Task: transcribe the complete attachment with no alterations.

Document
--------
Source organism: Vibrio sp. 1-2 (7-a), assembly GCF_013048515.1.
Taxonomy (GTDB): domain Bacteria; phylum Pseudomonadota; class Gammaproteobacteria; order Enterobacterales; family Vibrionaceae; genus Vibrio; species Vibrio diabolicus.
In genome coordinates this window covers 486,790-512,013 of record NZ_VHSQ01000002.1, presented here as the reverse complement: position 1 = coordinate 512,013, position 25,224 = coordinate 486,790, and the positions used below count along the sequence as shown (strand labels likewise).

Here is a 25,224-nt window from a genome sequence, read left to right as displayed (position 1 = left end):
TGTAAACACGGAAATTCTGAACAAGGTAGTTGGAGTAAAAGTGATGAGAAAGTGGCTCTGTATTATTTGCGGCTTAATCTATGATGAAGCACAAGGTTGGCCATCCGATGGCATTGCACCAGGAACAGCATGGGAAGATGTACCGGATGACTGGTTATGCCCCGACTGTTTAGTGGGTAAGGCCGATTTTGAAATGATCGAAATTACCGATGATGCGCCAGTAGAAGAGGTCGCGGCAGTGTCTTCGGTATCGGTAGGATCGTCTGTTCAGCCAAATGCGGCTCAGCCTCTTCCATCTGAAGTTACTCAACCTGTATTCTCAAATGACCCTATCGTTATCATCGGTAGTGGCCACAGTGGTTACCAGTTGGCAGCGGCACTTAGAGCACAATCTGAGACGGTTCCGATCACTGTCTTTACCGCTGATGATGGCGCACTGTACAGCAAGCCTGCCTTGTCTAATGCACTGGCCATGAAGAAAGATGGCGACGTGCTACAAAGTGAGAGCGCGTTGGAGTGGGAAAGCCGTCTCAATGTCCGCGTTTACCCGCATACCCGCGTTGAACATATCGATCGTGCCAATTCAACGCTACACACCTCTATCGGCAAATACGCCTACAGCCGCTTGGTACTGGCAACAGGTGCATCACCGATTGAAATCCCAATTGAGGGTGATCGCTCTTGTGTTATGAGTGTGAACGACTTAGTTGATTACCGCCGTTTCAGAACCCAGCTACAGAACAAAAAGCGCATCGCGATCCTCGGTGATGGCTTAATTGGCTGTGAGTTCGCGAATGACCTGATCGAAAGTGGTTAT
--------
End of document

Source organism: Vibrio sp. 1-2 (7-a), assembly GCF_013048515.1.
Taxonomy (GTDB): domain Bacteria; phylum Pseudomonadota; class Gammaproteobacteria; order Enterobacterales; family Vibrionaceae; genus Vibrio; species Vibrio diabolicus.
In genome coordinates this window covers 486,790-512,013 of record NZ_VHSQ01000002.1, presented here as the reverse complement: position 1 = coordinate 512,013, position 25,224 = coordinate 486,790, and the positions used below count along the sequence as shown (strand labels likewise).

Here is a 25,224-nt window from a genome sequence, read left to right as displayed (position 1 = left end):
TGTAAACACGGAAATTCTGAACAAGGTAGTTGGAGTAAAAGTGATGAGAAAGTGGCTCTGTATTATTTGCGGCTTAATCTATGATGAAGCACAAGGTTGGCCATCCGATGGCATTGCACCAGGAACAGCATGGGAAGATGTACCGGATGACTGGTTATGCCCCGACTGTTTAGTGGGTAAGGCCGATTTTGAAATGATCGAAATTACCGATGATGCGCCAGTAGAAGAGGTCGCGGCAGTGTCTTCGGTATCGGTAGGATCGTCTGTTCAGCCAAATGCGGCTCAGCCTCTTCCATCTGAAGTTACTCAACCTGTATTCTCAAATGACCCTATCGTTATCATCGGTAGTGGCCACAGTGGTTACCAGTTGGCAGCGGCACTTAGAGCACAATCTGAGACGGTTCCGATCACTGTCTTTACCGCTGATGATGGCGCACTGTACAGCAAGCCTGCCTTGTCTAATGCACTGGCCATGAAGAAAGATGGCGACGTGCTACAAAGTGAGAGCGCGTTGGAGTGGGAAAGCCGTCTCAATGTCCGCGTTTACCCGCATACCCGCGTTGAACATATCGATCGTGCCAATTCAACGCTACACACCTCTATCGGCAAATACGCCTACAGCCGCTTGGTACTGGCAACAGGTGCATCACCGATTGAAATCCCAATTGAGGGTGATCGCTCTTGTGTTATGAGTGTGAACGACTTAGTTGATTACCGCCGTTTCAGAACCCAGCTACAGAACAAAAAGCGCATCGCGATCCTCGGTGATGGCTTAATTGGCTGTGAGTTCGCGAATGACCTGATCGAAAGTGGTTAT